February , 2019
Luxury Indian real estate sector
12:54 pm

Divya Grover

Location and luxury

The market dynamics for the residential luxury segment are a far cry from other asset classes, primarily due to the target end-user segment and their aspirations from such assets. Owning a prime piece of residential real estate, whether a bungalow in Delhi’s diplomatic enclave or a high-end apartment near the queen’s necklace in South Mumbai or a colossal mansion in Bengaluru’s Sadashivnagar, is a matter of pride for the owners as ‘pin code’ matters in social circles. For top industrialists, bureaucrats, politicians, doctors, lawyers, civil servants and film makers, these locations exude an unmatched vibe which is synonymous with their affluent lifestyles.

Many locations near the centre of power, whether political, economic or cultural, have a significant influence on residential property prices. According to a research conducted by Knight Frank, the following locations at present command the highest price across the top cities in India.

Apart from the above locations, the below micro-markets also have a huge inventory of luxury residential real estate but due to low vacancy, hardly any properties are available. Even if they do become available, such transactions are often closed privately through word of mouth or references due to which it is difficult to arrive at their ‘actual’ prices in the secondary market. For such locations, the sky is the limit as far as

pricing goes.

l New Delhi - Prithviraj Road, Chanakyapuri, Golf Links Road

l Mumbai - Malabar Hill, Tardeo, Bandra (West)

l Bengaluru - Langford Gardens, Sadashivnagar, Indiranagar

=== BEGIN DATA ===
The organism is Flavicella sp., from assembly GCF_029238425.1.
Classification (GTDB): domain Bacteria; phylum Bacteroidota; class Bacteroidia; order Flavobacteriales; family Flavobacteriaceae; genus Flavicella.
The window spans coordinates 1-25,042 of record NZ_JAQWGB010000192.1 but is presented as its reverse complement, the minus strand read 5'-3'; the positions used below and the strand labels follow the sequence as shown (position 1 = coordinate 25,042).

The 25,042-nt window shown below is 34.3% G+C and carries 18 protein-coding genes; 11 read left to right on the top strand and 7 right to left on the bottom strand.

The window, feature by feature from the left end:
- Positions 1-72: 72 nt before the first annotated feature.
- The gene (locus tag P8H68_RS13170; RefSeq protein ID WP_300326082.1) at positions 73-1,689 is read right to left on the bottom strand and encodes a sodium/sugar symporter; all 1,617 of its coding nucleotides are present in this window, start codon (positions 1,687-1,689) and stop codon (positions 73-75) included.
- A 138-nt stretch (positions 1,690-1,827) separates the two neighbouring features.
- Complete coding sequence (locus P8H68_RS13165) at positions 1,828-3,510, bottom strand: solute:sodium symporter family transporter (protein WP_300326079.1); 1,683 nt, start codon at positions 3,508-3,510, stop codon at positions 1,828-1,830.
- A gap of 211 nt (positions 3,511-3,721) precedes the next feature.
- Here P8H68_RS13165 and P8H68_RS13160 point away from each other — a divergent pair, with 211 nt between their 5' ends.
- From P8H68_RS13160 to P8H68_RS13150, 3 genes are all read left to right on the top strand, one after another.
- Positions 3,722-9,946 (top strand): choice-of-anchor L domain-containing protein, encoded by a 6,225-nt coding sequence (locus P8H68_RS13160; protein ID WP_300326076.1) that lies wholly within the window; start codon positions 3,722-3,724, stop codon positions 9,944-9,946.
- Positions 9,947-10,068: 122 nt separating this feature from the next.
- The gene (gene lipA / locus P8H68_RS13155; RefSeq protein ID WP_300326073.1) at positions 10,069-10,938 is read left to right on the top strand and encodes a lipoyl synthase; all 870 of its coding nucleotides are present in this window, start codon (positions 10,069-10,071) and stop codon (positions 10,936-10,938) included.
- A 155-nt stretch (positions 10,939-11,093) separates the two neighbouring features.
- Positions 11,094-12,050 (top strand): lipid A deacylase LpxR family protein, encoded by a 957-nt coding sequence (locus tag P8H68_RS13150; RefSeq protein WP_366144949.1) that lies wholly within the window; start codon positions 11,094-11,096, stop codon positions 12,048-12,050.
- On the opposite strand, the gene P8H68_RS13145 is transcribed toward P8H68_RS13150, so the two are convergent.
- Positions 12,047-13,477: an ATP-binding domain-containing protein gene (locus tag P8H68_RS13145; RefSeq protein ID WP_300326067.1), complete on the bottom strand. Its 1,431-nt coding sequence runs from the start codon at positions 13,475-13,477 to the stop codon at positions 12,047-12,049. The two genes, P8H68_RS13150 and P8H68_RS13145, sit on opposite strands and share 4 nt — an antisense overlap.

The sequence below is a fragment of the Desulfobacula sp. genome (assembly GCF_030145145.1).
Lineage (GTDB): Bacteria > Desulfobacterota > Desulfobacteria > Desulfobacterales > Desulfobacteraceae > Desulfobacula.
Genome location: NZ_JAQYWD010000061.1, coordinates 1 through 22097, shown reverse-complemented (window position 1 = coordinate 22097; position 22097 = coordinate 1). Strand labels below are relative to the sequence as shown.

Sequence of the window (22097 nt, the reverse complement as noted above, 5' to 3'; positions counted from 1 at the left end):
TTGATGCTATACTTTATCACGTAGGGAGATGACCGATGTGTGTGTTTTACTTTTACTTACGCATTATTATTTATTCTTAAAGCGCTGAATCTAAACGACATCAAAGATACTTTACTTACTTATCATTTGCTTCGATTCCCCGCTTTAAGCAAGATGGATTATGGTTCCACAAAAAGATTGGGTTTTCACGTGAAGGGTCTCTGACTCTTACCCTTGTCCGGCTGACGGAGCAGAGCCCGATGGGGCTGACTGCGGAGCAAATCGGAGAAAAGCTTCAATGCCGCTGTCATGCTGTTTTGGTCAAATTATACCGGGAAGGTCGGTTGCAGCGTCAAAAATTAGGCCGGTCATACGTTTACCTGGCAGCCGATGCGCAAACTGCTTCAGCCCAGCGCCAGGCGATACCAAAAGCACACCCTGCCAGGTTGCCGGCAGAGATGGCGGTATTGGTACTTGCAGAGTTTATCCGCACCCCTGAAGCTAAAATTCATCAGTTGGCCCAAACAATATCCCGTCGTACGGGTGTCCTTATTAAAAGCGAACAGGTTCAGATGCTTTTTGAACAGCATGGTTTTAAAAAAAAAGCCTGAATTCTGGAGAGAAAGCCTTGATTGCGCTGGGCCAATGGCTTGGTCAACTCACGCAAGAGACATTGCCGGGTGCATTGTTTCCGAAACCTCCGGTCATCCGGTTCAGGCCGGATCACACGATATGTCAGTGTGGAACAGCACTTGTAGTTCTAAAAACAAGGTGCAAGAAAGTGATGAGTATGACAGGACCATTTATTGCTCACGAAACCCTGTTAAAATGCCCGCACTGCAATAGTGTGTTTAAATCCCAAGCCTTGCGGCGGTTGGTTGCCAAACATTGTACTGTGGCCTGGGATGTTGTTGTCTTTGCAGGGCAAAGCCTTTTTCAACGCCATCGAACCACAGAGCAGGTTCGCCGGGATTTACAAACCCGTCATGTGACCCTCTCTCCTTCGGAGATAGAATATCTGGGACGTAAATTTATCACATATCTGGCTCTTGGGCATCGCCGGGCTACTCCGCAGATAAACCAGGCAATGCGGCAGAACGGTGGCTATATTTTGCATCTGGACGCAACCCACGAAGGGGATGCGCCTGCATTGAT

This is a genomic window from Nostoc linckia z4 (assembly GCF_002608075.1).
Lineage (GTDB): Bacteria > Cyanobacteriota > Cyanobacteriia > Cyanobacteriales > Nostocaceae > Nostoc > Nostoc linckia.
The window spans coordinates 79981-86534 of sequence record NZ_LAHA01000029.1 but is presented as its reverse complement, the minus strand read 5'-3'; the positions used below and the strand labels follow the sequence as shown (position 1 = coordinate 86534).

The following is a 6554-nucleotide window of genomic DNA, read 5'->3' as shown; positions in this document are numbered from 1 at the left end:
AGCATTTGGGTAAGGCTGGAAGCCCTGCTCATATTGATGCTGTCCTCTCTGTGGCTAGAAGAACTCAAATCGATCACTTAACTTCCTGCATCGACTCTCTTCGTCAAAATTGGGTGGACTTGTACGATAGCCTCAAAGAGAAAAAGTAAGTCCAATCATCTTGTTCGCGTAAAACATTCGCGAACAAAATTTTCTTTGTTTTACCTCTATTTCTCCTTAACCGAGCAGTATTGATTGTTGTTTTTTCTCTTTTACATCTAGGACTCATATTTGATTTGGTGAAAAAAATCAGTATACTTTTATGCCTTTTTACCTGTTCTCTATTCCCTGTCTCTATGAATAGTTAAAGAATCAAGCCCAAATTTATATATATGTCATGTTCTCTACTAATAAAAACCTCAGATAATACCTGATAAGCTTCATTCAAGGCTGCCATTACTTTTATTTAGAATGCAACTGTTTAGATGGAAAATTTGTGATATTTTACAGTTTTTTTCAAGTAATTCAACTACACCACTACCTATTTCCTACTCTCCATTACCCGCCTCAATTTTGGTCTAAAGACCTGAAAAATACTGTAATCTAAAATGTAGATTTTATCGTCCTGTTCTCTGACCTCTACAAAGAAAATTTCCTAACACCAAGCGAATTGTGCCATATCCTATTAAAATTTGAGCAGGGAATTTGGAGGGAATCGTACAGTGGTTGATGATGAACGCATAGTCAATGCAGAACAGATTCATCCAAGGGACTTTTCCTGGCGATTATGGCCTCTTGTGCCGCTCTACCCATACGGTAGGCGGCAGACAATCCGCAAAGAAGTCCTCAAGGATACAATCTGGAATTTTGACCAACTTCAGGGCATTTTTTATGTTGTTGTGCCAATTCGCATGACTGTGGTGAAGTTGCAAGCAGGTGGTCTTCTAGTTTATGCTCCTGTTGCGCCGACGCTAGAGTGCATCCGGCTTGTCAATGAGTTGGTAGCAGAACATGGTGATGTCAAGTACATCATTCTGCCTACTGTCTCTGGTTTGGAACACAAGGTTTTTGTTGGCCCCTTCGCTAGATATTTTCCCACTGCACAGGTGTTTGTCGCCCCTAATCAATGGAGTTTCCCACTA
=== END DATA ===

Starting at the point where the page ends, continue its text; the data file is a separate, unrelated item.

l Kolkata - Alipore, Ballygunge

l Chennai - Boat Club, Poes Garden

No dearth of wealth but times are changing

As per the findings of Knight Frank’s the Wealth Report 2018, the ultra-wealthy population (individuals worth $50 million) increased by 16% between 2016 and 2017 in Asia. As of 2017, India constituted 8% of the total ultra-wealthy population of Asia. Over the next five years, strong growth of 71% in the ultra-wealthy population is projected for India which bodes well for the consumption of luxury residential products. However, according to a Credit Suisse report, the top 36 Indian families own more than 25% of the country’s GDP but the last one decade has seen a significant increase in domestic family structures. The traditional family structures headed by a patriarch and multiple generations living under the same roof are paving the way for nuclear families with Ivy league educated younger generations keen to chalk out their own paths.

Exposure to cosmopolitan cities globally through education, travel and work has been instrumental in shaping the housing preferences of these end-users who seek modern environs, community living and vast amenities at their fingertips, yet maintaining exclusivity and privacy of their residences. Such evolving tastes for home ownership caught the frenzy of real estate developers as early as 2010 to come up with diverse residential formats. During the period between 2010 and 2013, a wave of new residential products took the realty scene by storm with a lot of branded residences and themed developments. Villas with Spanish architecture, Disney themed apartment complexes, Swarovski or Sharapova associated residential projects were marketed extensively to lure crème de la crème of society.

In India, however monetary and policy interventions proved to be challenging for residential markets. Demonetisation, the Goods and Services Act and the Real Estate (Regulation and Development) Act all left their mark in the last couple of years, with luxury prices rising by just 0.6% in Mumbai. But market confidence is now improving. The wealthy younger generations want a taste of opulence that is draped in contemporary ‘luxury’ amenities. Today, location is not the sole predefining factor of luxury real estate.